1. Limited time only! Sign up for a free 30min personal tutor trial with Chegg Tutors
    Dismiss Notice
Dismiss Notice
Join Physics Forums Today!
The friendliest, high quality science and math community on the planet! Everyone who loves science is here!

Linear Algebra - Gram-Schmidt Process

  1. Apr 15, 2016 #1
    1. The problem statement, all variables and given/known data
    Let R2 have the Euclidean inner product and use the Gram-Schmidt process to transform the basis {u1,u2} into an orthonormal basis.

    u1 = (1,-3)
    u2 = (2,2)

    2. Relevant equations

    Gram-Schmidt process:

    [tex]
    \\v_1 = u_1
    \\v_2= u_2 -

    \frac{\left ( \left \langle u_2, v_1\right \rangle \right )}{\left \|
    v_1

    \right \| ^ 2}


    v_1
    [/tex]

    3. The attempt at a solution

    We'll go ahead and find the norm of v first. Then we'll evaluate the second Gram-Schmidt equation.

    [tex]
    \\\left \| v_1 \right \| = \sqrt{10} \\\\
    \left \| v_1 \right \|v_1 = u_1 = (1,-3)
    \\\\\left \| v_2 \right \|v_2= \begin{bmatrix}
    2\\2

    \end{bmatrix} -

    \frac{\left ( \left \langle \begin{bmatrix}
    2\\2

    \end{bmatrix} , \begin{bmatrix}
    \frac{1}{\sqrt{10}}\\ \frac{-3}{\sqrt{10}}

    \end{bmatrix} \right \rangle \right )}{\left \| \begin{bmatrix}
    \frac{1}{\sqrt{10}}\\ \frac{-3}{\sqrt{10}}

    \end{bmatrix} \right \| ^ 2}

    \begin{bmatrix}
    \frac{1}{\sqrt{10}}\\ \frac{-3}{\sqrt{10}}

    \end{bmatrix}


    \\\\\left \| v_2 \right \|v_2= \begin{bmatrix}
    2\\2

    \end{bmatrix} - \frac{\left ( \frac{-4}{\sqrt{10}} \right )}{1} \begin{bmatrix} \frac{1}{\sqrt{10}}\\ \frac{-3}{\sqrt{10}} \end{bmatrix}

    \\\\

    \begin{bmatrix}
    2\\2

    \end{bmatrix}

    - \begin{bmatrix}
    \frac{-4}{10}\\\\\frac{12}{10}

    \end{bmatrix}

    =

    \begin{bmatrix}
    \frac{24}{10}\\\\\frac{8}{10}

    \end{bmatrix}

    =

    \begin{bmatrix}
    \frac{12}{5}\\\\\frac{4}{5}

    \end{bmatrix}
    [/tex]

    I've not been able to get another answer for this step. Even checked in Matlab.

    Now, we'll normalize the vector like the problem wants us to:
    [tex]
    \\\left \| v_2 \right \| = \sqrt{8}
    \\
    v_2 = \begin{bmatrix}
    \frac{\frac{12}{5}}{\sqrt{8}}\\
    \frac{\frac{4}{5}}{\sqrt{8}}

    \end{bmatrix}

    =

    \begin{bmatrix}

    \frac{\frac{12}{5}}{\sqrt{8}}\\
    \frac{\frac{4}{5}}{\sqrt{8}}

    \end{bmatrix}

    =

    \begin{bmatrix}

    \frac{12}{10\sqrt{2}}\\\\
    \frac{4}{10\sqrt{2}}

    \end{bmatrix}

    =

    \begin{bmatrix}

    \frac{6}{5\sqrt{2}}\\\\
    \frac{2}{5\sqrt{2}}

    \end{bmatrix}

    =

    \begin{bmatrix}

    \frac{6\sqrt{2}}{10}\\\\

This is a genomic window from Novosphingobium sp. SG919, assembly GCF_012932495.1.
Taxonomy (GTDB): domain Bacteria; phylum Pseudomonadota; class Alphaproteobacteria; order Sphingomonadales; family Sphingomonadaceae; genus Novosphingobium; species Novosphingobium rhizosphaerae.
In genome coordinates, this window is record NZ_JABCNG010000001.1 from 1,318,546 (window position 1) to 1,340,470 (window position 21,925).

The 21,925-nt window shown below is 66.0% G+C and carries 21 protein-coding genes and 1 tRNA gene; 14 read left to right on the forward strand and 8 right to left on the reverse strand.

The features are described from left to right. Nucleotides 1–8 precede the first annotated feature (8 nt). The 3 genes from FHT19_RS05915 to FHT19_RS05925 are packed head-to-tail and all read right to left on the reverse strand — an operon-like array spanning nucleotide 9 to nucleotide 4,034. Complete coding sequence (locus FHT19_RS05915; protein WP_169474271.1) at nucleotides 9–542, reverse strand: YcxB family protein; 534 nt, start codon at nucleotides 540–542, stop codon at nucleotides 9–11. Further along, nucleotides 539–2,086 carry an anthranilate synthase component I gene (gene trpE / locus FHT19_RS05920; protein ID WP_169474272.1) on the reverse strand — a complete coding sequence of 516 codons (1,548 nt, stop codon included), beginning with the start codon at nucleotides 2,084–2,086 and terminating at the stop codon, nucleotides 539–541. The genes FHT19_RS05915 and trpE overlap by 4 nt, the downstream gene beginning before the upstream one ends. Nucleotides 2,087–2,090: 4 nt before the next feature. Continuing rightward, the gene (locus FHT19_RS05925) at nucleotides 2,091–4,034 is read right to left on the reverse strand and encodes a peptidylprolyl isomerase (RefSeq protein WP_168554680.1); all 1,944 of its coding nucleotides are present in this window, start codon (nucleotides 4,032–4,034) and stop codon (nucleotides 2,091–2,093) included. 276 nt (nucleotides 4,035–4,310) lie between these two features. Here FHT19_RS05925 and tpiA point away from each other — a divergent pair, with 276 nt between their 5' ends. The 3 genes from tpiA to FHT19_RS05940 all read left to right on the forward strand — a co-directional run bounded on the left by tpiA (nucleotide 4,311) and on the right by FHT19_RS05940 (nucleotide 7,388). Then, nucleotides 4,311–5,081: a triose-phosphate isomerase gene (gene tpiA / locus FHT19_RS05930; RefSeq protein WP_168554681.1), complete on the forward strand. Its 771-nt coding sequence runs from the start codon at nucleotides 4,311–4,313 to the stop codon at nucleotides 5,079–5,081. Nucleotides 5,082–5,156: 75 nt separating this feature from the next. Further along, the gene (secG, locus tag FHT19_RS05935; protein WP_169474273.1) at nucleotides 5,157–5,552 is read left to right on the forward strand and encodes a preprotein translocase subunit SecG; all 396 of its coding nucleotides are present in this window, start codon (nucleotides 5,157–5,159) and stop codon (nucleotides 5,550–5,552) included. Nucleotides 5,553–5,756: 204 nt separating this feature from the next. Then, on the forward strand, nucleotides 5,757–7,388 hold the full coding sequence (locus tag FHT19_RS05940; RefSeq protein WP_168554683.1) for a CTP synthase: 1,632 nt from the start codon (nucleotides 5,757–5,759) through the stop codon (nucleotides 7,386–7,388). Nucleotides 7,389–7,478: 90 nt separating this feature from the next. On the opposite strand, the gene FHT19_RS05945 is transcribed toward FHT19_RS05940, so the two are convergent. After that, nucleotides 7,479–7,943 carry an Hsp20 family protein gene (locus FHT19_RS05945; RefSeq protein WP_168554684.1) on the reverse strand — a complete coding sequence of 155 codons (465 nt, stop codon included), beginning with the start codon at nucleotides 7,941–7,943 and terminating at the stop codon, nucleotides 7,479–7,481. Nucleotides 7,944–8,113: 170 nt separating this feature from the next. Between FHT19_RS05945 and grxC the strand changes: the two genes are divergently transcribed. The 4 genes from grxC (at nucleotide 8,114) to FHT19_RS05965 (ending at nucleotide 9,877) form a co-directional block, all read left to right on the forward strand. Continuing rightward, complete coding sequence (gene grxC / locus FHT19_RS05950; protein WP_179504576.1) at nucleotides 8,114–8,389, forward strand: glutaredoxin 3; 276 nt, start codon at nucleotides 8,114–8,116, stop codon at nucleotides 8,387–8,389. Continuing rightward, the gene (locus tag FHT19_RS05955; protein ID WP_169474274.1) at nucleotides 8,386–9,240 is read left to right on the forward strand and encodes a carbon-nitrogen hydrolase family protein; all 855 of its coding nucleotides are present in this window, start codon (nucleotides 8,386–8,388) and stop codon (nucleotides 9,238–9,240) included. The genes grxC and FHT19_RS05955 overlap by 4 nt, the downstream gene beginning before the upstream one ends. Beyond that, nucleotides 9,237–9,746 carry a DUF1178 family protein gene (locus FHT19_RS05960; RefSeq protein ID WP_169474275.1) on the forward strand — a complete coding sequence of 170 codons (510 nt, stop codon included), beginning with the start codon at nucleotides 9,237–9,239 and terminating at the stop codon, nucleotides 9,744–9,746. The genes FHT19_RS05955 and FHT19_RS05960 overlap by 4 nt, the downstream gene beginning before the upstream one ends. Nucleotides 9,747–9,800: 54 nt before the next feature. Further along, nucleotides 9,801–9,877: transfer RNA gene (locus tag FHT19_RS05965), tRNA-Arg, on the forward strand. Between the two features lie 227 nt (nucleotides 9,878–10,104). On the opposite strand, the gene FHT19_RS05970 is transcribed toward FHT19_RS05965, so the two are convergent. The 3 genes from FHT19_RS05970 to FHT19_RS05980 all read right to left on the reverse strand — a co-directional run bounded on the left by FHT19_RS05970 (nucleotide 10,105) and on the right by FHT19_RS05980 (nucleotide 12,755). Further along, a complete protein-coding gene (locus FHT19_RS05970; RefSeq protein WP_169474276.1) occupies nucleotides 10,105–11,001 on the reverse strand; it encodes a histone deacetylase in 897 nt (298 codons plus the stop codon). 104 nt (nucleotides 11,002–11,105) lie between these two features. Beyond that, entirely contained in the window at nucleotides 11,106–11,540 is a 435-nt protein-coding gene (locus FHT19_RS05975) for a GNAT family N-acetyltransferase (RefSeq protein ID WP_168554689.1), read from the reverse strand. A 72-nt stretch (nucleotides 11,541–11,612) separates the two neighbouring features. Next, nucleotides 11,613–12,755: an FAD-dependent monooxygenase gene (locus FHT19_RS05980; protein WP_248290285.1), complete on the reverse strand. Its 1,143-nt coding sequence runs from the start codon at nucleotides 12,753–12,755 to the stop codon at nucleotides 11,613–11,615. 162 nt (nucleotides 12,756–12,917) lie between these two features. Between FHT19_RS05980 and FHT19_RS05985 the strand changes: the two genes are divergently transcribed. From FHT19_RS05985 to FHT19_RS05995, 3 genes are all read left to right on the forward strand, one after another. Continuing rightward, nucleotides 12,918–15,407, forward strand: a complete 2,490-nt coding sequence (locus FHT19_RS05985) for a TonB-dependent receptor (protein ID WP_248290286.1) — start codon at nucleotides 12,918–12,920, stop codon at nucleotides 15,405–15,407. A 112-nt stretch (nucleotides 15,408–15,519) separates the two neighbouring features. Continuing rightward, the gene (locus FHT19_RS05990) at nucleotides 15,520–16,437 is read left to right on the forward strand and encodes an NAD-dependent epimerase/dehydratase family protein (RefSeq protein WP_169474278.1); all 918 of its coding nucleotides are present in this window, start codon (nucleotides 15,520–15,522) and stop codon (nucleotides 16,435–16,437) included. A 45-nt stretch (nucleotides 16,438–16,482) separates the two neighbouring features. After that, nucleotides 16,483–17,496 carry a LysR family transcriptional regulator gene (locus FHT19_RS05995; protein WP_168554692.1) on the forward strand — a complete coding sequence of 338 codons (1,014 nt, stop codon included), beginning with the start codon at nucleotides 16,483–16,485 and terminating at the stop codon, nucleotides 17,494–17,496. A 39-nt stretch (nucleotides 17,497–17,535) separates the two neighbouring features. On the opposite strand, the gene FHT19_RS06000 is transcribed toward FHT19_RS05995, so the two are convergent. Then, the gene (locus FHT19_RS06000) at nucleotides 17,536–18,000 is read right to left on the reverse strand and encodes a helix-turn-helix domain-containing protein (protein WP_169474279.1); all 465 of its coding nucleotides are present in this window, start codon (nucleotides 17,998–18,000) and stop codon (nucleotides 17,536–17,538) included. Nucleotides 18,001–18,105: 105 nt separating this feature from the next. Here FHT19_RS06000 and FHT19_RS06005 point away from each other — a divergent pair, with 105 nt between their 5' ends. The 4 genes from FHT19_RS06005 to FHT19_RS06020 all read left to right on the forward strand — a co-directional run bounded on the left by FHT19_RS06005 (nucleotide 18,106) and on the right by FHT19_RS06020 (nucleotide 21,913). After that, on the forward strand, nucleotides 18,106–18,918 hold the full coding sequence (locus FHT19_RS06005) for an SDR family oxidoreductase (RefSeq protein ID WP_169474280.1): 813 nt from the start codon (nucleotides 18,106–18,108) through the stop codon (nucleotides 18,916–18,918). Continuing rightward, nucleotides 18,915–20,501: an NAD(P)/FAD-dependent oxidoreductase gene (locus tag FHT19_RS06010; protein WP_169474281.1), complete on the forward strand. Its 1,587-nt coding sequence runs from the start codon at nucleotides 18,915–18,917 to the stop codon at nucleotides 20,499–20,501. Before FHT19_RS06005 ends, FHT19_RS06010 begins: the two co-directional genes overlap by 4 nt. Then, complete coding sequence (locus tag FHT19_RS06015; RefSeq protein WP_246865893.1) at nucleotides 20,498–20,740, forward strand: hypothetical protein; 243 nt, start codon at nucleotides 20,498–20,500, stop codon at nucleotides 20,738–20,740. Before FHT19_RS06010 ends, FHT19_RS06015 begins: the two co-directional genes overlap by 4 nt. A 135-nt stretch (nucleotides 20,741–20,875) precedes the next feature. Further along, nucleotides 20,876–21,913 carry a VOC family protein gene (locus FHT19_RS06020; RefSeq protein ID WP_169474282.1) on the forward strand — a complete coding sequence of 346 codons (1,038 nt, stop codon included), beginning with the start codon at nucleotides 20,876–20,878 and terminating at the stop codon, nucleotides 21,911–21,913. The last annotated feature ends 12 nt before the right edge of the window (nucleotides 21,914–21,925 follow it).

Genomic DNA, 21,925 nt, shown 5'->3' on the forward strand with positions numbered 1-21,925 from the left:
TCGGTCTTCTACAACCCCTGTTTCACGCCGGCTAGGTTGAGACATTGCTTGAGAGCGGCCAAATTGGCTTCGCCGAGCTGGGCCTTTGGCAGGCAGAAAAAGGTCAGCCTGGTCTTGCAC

\frac{2\sqrt{2}}{10}

    \end{bmatrix}

    =

    \begin{bmatrix}

    \frac{3\sqrt{2}}{5}\\\\
    \frac{\sqrt{2}}{5}

    \end{bmatrix}
    [/tex]

    This is an odd problem, so I know that the solution should be [itex] v_2 = (\frac{3}{\sqrt{10}} , \frac{1}{\sqrt{10}}) [/itex]. There must be something wrong when I'm finding [itex]||v_2||v_2[/itex] . Is there anything fundamentally wrong with my process?
     
    Last edited: Apr 15, 2016
  2. jcsd
  3. Apr 15, 2016 #2

    vela

    User Avatar
    Staff Emeritus
    Science Advisor
    Homework Helper
    Education Advisor

    If you get rid of a common factor of 4/5, you have ##\vec{v}_2 = \begin{bmatrix} 3 \\ 1 \end{bmatrix}##.

     
  4. Apr 17, 2016 #3
    Ok. So I gather that my answer is not technically wrong? How can I verify that my original answer is in fact an orthonormal basis spanning the same subspace?

    I guess if I make computational errors, it will be unlikely that all the dot products in some generated set of vectors is zero. Right?
     
    Last edited: Apr 17, 2016
  5. Apr 18, 2016 #4

    vela

    User Avatar
    Staff Emeritus
    Science Advisor
    Homework Helper
    Education Advisor

    Your answer is wrong. You didn't normalize the vector correctly.
     
  6. Apr 18, 2016 #5
    Ah, I see that I accidentally used the norm of u2 instead of v2 to normalize v2. The book confused me by switching up u's and v's.

    Checking to see if the norm of the final vectors is one would also be a useful trick.
     
Know someone interested in this topic? Share this thread via Reddit, Google+, Twitter, or Facebook

Have something to add?
Draft saved Draft deleted



Similar Discussions: Linear Algebra - Gram-Schmidt Process
  1. Linear Algebra (Replies: 5)

  2. Linear Algebra (Replies: 1)

Loading...